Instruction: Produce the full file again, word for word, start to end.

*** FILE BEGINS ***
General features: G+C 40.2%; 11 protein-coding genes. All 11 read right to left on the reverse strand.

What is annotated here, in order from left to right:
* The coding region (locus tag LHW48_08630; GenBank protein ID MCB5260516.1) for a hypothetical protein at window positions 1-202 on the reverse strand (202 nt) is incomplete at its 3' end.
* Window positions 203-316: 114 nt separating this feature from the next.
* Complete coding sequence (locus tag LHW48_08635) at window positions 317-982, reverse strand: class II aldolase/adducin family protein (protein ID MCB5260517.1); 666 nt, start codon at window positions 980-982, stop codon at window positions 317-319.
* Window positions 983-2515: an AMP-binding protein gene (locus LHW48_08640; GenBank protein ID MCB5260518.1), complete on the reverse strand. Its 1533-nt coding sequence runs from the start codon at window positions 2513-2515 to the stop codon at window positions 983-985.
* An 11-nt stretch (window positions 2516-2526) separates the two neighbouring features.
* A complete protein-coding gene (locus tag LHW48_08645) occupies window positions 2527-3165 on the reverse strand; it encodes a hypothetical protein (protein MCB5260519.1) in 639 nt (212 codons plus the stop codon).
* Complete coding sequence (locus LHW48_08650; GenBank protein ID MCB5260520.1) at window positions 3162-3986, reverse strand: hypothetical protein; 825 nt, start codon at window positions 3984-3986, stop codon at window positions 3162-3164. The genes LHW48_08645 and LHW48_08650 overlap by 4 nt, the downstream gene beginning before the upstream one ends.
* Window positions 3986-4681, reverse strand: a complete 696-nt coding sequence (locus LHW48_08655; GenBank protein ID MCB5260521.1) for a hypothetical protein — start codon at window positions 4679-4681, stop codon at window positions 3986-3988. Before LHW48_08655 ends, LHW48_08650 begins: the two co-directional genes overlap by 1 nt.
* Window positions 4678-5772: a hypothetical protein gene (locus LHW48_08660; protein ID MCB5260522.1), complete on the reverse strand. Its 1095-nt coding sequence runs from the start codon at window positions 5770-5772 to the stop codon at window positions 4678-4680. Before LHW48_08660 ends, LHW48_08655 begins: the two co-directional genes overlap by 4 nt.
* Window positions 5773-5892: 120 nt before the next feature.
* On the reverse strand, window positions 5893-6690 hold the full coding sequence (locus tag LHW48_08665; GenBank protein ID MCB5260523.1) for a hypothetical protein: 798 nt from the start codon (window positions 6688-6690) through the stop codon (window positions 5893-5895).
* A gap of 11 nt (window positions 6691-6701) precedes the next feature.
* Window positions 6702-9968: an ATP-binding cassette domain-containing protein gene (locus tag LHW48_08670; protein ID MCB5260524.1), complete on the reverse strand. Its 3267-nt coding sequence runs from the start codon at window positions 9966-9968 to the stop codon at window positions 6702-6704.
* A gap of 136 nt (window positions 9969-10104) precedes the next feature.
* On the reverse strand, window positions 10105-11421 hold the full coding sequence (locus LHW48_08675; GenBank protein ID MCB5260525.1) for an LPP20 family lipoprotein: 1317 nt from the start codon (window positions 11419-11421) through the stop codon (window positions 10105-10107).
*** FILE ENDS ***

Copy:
General features: G+C 40.2%; 11 protein-coding genes. All 11 read right to left on the reverse strand.

What is annotated here, in order from left to right:
* The coding region (locus tag LHW48_08630; GenBank protein ID MCB5260516.1) for a hypothetical protein at window positions 1-202 on the reverse strand (202 nt) is incomplete at its 3' end.
* Window positions 203-316: 114 nt separating this feature from the next.
* Complete coding sequence (locus tag LHW48_08635) at window positions 317-982, reverse strand: class II aldolase/adducin family protein (protein ID MCB5260517.1); 666 nt, start codon at window positions 980-982, stop codon at window positions 317-319.
* Window positions 983-2515: an AMP-binding protein gene (locus LHW48_08640; GenBank protein ID MCB5260518.1), complete on the reverse strand. Its 1533-nt coding sequence runs from the start codon at window positions 2513-2515 to the stop codon at window positions 983-985.
* An 11-nt stretch (window positions 2516-2526) separates the two neighbouring features.
* A complete protein-coding gene (locus tag LHW48_08645) occupies window positions 2527-3165 on the reverse strand; it encodes a hypothetical protein (protein MCB5260519.1) in 639 nt (212 codons plus the stop codon).
* Complete coding sequence (locus LHW48_08650; GenBank protein ID MCB5260520.1) at window positions 3162-3986, reverse strand: hypothetical protein; 825 nt, start codon at window positions 3984-3986, stop codon at window positions 3162-3164. The genes LHW48_08645 and LHW48_08650 overlap by 4 nt, the downstream gene beginning before the upstream one ends.
* Window positions 3986-4681, reverse strand: a complete 696-nt coding sequence (locus LHW48_08655; GenBank protein ID MCB5260521.1) for a hypothetical protein — start codon at window positions 4679-4681, stop codon at window positions 3986-3988. Before LHW48_08655 ends, LHW48_08650 begins: the two co-directional genes overlap by 1 nt.
* Window positions 4678-5772: a hypothetical protein gene (locus LHW48_08660; protein ID MCB5260522.1), complete on the reverse strand. Its 1095-nt coding sequence runs from the start codon at window positions 5770-5772 to the stop codon at window positions 4678-4680. Before LHW48_08660 ends, LHW48_08655 begins: the two co-directional genes overlap by 4 nt.
* Window positions 5773-5892: 120 nt before the next feature.
* On the reverse strand, window positions 5893-6690 hold the full coding sequence (locus tag LHW48_08665; GenBank protein ID MCB5260523.1) for a hypothetical protein: 798 nt from the start codon (window positions 6688-6690) through the stop codon (window positions 5893-5895).
* A gap of 11 nt (window positions 6691-6701) precedes the next feature.
* Window positions 6702-9968: an ATP-binding cassette domain-containing protein gene (locus tag LHW48_08670; protein ID MCB5260524.1), complete on the reverse strand. Its 3267-nt coding sequence runs from the start codon at window positions 9966-9968 to the stop codon at window positions 6702-6704.
* A gap of 136 nt (window positions 9969-10104) precedes the next feature.
* On the reverse strand, window positions 10105-11421 hold the full coding sequence (locus LHW48_08675; GenBank protein ID MCB5260525.1) for an LPP20 family lipoprotein: 1317 nt from the start codon (window positions 11419-11421) through the stop codon (window positions 10105-10107).